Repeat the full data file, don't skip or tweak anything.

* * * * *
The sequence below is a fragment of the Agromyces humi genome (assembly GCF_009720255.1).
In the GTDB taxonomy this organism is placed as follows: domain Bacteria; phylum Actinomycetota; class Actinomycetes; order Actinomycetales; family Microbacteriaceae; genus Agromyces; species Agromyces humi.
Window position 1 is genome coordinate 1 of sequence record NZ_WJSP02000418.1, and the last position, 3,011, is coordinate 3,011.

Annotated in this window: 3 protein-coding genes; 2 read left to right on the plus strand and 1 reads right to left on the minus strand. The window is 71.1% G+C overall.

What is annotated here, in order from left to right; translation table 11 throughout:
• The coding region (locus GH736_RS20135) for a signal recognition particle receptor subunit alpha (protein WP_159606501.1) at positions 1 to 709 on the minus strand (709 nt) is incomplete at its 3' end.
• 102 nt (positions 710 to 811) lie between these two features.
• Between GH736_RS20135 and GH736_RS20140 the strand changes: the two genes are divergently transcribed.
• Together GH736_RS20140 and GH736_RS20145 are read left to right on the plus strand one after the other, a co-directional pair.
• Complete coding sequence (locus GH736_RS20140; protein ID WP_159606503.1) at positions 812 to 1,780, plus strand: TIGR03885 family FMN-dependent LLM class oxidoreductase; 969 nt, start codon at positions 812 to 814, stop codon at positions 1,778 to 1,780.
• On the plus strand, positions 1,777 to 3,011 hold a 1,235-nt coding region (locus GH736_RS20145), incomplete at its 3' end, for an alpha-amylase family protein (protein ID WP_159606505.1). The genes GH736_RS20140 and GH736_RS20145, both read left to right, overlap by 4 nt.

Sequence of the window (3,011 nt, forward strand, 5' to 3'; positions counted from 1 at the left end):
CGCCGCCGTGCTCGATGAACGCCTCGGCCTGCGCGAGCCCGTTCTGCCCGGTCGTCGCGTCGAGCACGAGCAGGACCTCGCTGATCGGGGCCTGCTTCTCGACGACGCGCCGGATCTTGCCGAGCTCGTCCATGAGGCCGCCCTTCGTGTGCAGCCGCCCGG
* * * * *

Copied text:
The sequence below is a fragment of the Agromyces humi genome (assembly GCF_009720255.1).
In the GTDB taxonomy this organism is placed as follows: domain Bacteria; phylum Actinomycetota; class Actinomycetes; order Actinomycetales; family Microbacteriaceae; genus Agromyces; species Agromyces humi.
Window position 1 is genome coordinate 1 of sequence record NZ_WJSP02000418.1, and the last position, 3,011, is coordinate 3,011.

Annotated in this window: 3 protein-coding genes; 2 read left to right on the plus strand and 1 reads right to left on the minus strand. The window is 71.1% G+C overall.

What is annotated here, in order from left to right; translation table 11 throughout:
• The coding region (locus GH736_RS20135) for a signal recognition particle receptor subunit alpha (protein WP_159606501.1) at positions 1 to 709 on the minus strand (709 nt) is incomplete at its 3' end.
• 102 nt (positions 710 to 811) lie between these two features.
• Between GH736_RS20135 and GH736_RS20140 the strand changes: the two genes are divergently transcribed.
• Together GH736_RS20140 and GH736_RS20145 are read left to right on the plus strand one after the other, a co-directional pair.
• Complete coding sequence (locus GH736_RS20140; protein ID WP_159606503.1) at positions 812 to 1,780, plus strand: TIGR03885 family FMN-dependent LLM class oxidoreductase; 969 nt, start codon at positions 812 to 814, stop codon at positions 1,778 to 1,780.
• On the plus strand, positions 1,777 to 3,011 hold a 1,235-nt coding region (locus GH736_RS20145), incomplete at its 3' end, for an alpha-amylase family protein (protein ID WP_159606505.1). The genes GH736_RS20140 and GH736_RS20145, both read left to right, overlap by 4 nt.

Sequence of the window (3,011 nt, forward strand, 5' to 3'; positions counted from 1 at the left end):
CGCCGCCGTGCTCGATGAACGCCTCGGCCTGCGCGAGCCCGTTCTGCCCGGTCGTCGCGTCGAGCACGAGCAGGACCTCGCTGATCGGGGCCTGCTTCTCGACGACGCGCCGGATCTTGCCGAGCTCGTCCATGAGGCCGCCCTTCGTGTGCAGCCGCCCGG